The fabric of space even when devoid of matter seems as if it should sizzle with energy — the net activity of all the quantum fields coursing through it. When particle physicists add up all the presumptive contributions to the energy of space, they find that, as with the Higgs mass, injections of energy coming from Planck-scale phenomena should blow it up. Albert Einstein showed that the energy of space, which he dubbed the cosmological constant, has a gravitationally repulsive effect; it causes space to expand faster and faster. If space were infused with a Planckian density of energy, the universe would have ripped itself apart moments after the Big Bang. But this hasn’t happened.

    Instead, cosmologists observe that space’s expansion is accelerating only slowly, indicating that the cosmological constant is small. Measurements in 1998 pegged its value as a million million million million million times lower than the Planck energy. Again, it seems all those enormous energy injections and extractions in the equation for the cosmological constant perfectly cancel out, leaving space eerily placid.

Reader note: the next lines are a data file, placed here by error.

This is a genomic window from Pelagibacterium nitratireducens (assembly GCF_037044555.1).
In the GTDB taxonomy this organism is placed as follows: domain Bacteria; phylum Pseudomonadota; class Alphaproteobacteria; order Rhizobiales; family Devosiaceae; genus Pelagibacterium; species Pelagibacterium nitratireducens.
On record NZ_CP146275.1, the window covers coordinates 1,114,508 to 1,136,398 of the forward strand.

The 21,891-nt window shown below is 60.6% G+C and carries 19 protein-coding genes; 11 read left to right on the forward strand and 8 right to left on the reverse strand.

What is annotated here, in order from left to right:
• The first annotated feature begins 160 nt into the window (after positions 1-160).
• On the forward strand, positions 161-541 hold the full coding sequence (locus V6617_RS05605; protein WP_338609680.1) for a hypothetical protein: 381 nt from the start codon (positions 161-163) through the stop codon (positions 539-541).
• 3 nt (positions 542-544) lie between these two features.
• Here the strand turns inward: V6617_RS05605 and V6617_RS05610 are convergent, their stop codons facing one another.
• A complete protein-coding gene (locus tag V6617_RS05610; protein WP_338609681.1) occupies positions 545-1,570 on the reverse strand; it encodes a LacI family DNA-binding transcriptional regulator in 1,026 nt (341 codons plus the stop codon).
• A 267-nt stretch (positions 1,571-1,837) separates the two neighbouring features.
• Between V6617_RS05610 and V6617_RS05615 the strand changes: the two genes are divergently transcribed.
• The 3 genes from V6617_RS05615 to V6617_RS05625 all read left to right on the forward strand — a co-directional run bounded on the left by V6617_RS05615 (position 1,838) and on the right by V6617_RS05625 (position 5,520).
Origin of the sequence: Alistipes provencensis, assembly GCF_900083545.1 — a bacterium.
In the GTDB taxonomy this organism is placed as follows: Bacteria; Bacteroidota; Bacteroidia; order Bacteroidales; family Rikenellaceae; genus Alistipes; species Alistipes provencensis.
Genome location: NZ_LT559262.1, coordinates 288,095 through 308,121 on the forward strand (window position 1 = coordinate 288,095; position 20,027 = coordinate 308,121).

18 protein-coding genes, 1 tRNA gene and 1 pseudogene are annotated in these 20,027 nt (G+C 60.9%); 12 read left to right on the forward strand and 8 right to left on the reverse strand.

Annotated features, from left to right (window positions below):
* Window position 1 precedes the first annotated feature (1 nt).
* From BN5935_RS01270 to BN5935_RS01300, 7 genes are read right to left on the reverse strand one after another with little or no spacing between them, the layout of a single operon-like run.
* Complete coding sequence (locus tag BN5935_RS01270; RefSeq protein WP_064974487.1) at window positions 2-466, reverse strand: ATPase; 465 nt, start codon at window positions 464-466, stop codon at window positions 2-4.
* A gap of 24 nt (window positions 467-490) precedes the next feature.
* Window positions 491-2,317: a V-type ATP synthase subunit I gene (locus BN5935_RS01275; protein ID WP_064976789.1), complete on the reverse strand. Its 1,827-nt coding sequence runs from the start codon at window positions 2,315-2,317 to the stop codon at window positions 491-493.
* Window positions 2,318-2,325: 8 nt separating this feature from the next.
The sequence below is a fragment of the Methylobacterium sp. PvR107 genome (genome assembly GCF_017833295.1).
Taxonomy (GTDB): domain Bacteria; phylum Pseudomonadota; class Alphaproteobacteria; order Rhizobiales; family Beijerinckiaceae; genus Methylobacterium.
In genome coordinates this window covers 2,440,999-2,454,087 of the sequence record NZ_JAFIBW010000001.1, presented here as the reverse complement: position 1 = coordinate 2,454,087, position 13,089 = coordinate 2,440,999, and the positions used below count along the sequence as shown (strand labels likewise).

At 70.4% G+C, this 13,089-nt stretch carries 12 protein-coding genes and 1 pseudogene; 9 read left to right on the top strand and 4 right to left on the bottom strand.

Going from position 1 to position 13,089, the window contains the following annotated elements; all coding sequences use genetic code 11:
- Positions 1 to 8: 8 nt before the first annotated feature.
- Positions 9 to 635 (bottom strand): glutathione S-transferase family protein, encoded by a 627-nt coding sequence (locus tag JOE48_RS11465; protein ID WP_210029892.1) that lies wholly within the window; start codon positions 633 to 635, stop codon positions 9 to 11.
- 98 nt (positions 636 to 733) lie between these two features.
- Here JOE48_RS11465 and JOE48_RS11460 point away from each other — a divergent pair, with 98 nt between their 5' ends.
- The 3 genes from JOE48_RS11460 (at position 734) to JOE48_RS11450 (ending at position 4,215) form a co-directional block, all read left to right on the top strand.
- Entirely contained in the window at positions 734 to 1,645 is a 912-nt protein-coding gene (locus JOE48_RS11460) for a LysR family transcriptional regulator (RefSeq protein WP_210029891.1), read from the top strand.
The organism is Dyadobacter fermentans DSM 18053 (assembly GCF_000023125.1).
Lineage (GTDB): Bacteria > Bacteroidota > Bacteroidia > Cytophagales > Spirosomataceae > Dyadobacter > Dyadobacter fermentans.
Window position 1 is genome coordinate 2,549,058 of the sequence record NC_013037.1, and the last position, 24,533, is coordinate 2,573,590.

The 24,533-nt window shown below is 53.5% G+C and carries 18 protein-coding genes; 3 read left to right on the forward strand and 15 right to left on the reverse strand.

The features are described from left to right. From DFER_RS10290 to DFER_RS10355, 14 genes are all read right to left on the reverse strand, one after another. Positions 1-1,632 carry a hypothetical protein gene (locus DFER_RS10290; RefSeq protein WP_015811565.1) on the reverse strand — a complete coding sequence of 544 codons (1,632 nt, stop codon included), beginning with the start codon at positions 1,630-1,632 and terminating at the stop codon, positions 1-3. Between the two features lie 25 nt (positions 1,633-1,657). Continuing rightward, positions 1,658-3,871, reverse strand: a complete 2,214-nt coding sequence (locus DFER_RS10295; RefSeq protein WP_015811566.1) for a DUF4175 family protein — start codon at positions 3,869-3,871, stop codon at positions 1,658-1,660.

Both of these big naturalness problems were evident by the late 1970s, but for decades, physicists treated them as unrelated. “This was in the phase where people were schizophrenic about this,” said Arkani-Hamed. The cosmological constant problem seemed potentially related to mysterious, quantum aspects of gravity, since the energy of space is detected solely through its gravitational effect. The hierarchy problem looked more like a “dirty-little-details problem,” Arkani-Hamed said — the kind of issue that, like two or three other problems of the past, would ultimately reveal a few missing puzzle pieces. “The sickness of the Higgs,” as Giudice called its unnatural lightness, was nothing a few supersymmetry particles at the LHC couldn’t cure.